reply to dandeman
Re: How to calculate the amperage of paralleled conductors??? said by dandeman: If one length of cable turns out to be for example 400 microohms, and another cable 100 microohms, then ohms law says the 100 microohm cable will carry the by ratio the brunt of the current.. That makes a sense the current will always prefer the path of least resistance, but what might be the actual difference in the current carried by the other conductors?
As an example what I am doing, impedance aside, let’s take 60 amps divided by 4 wires equaling 15 amps per number 10 conductor and lets say I think those conductors are 100 feet long but unknown to me two of those conductors are 110 feet in length.
That stated at 120 volts how much of an additional burden might be placed upon the shorter conductors due to the additional resistance of the longer conductors? 

leiboldPremium,MVM join:20020709 Sunnyvale, CA kudos:9 Reviews: ·SONIC.NET
 said by 54067323:let's take 60 amps divided by 4 wires equaling 15 amps per number 10 conductor Sorry, but that is exactly the kind of thinking that will get you into trouble. The current will only divide equally over the 4 wires if their electrical characteristics are identical (and in real life they are never truly identical).
In your example you will have 2 wires with 100 * R and 2 wires with 110 * R (where R is the resistance in Ohm per feet, about 0.001 for 10awg copper) in a parallel circuit. The voltage across that circuit is equal but due to the difference in resistance the current distributes unevenly.
This is all theoretical since you are ignoring the resistance of any splicing/bonding along the way. Combined resistance of the bonded circuit is 0.0262 Ohm resulting in a 1.571V drop at 60A current (the 120V supply is irrelevant, the result is the same at 12V or 240V). The current through the 2 shorter wires is 15.71A each while the current through the 2 longer wires is 14.29A each. This small difference in current is to be expected since there is only a 10% difference in wire length in your example (resulting in an identical 10% difference in currents: 14.29 + 10% = 15.71).  Got some spare cpu cycles ? Join Team Helix or Team Starfire!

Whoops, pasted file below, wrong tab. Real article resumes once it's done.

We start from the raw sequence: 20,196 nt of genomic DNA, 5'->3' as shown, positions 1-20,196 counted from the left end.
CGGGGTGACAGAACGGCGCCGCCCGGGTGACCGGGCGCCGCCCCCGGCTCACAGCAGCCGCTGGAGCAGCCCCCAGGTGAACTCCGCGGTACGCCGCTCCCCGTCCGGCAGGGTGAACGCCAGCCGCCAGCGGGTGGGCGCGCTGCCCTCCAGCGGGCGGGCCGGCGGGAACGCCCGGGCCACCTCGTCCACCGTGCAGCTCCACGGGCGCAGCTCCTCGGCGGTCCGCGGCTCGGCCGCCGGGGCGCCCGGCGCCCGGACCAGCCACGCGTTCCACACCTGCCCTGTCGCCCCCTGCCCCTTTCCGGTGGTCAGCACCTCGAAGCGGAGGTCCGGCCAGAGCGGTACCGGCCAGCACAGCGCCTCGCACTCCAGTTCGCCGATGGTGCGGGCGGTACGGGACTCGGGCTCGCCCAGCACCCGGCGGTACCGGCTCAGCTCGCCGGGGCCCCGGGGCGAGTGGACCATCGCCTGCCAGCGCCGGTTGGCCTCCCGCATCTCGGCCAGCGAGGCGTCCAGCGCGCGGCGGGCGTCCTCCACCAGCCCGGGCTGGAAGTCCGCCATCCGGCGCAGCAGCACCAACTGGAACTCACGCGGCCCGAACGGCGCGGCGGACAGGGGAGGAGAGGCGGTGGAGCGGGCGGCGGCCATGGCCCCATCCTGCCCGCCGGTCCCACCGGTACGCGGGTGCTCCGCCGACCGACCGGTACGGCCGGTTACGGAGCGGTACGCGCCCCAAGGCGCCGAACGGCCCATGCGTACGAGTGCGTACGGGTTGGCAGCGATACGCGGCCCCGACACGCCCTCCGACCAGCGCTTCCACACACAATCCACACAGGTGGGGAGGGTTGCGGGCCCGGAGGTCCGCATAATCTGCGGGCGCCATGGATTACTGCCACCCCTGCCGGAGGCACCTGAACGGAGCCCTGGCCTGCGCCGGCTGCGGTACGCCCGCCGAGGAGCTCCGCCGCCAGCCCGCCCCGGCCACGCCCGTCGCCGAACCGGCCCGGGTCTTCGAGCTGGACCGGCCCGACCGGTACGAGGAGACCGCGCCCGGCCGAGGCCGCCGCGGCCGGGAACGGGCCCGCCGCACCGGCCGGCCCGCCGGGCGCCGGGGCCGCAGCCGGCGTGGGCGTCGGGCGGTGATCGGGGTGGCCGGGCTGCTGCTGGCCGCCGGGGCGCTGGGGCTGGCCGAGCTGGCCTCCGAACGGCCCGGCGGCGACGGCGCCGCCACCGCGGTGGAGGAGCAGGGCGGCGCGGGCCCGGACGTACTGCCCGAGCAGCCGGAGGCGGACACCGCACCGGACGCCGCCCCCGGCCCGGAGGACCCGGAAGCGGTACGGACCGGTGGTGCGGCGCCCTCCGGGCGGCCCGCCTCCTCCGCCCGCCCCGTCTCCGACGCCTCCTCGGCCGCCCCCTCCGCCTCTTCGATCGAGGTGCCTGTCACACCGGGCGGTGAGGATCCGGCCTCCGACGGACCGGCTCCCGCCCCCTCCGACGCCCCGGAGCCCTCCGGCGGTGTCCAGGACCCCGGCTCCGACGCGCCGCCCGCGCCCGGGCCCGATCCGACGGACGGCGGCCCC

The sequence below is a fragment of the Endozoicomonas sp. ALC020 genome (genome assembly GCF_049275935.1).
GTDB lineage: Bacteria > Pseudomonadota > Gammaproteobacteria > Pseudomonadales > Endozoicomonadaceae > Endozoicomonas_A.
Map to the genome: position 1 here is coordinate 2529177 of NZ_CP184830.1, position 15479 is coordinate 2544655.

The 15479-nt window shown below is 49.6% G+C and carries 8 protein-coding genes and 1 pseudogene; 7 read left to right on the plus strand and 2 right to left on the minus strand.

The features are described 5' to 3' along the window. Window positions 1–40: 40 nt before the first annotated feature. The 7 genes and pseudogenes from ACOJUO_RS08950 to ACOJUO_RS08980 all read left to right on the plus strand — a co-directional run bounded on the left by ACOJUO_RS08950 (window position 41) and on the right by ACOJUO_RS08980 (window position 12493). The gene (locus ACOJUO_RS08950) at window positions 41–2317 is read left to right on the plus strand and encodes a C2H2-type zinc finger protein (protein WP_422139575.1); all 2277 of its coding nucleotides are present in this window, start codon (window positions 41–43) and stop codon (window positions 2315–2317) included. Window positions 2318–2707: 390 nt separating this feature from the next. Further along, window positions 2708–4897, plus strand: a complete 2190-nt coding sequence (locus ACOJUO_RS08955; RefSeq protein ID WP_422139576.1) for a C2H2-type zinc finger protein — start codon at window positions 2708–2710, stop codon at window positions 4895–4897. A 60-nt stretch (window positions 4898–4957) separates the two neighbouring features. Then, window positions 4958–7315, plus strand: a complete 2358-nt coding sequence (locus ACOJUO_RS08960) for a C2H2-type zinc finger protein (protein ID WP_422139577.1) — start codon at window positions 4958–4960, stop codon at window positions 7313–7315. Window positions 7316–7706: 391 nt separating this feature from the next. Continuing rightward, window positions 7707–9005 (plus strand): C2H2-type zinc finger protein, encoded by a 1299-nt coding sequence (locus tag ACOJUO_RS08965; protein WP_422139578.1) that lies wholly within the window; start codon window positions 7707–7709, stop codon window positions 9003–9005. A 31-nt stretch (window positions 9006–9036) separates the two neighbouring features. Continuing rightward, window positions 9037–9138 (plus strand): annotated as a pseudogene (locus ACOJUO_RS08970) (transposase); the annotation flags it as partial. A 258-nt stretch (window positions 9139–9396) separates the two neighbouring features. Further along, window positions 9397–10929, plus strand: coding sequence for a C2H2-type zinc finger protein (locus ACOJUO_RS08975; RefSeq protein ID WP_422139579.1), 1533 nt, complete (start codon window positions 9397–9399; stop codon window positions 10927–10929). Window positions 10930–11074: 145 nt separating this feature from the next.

2 edits  said by leibold:The current through the 2 shorter wires is 15.71A each while the current through the 2 longer wires is 14.29A each. This small difference in current is to be expected since there is only a 10% difference in wire length in your example (resulting in an identical 10% difference in currents: 14.29 + 10% = 15.71). Based on that do you think a tinned number 10 in good condition measuring out at nearly zero ohms end to end can or cannot safely carry the differental amperage? 

 reply to 54067323
said by 54067323:That makes a sense the current will always prefer the path of least resistance, but what might be the actual difference in the current carried by the other conductors? When they ran the building I work in off a generator for a week while repairing the transformer vault, they paralleled 2 4/0 cables for each phase. Most of the pairs were fairly balanced, but one pair had about 325A on one cable but only about 100A on the other. The one that was carrying 325A was quite warm....
/M 

garys_2kPremium join:20040507 Farmington, MI Reviews: ·Callcentric ·callwithus
 reply to 54067323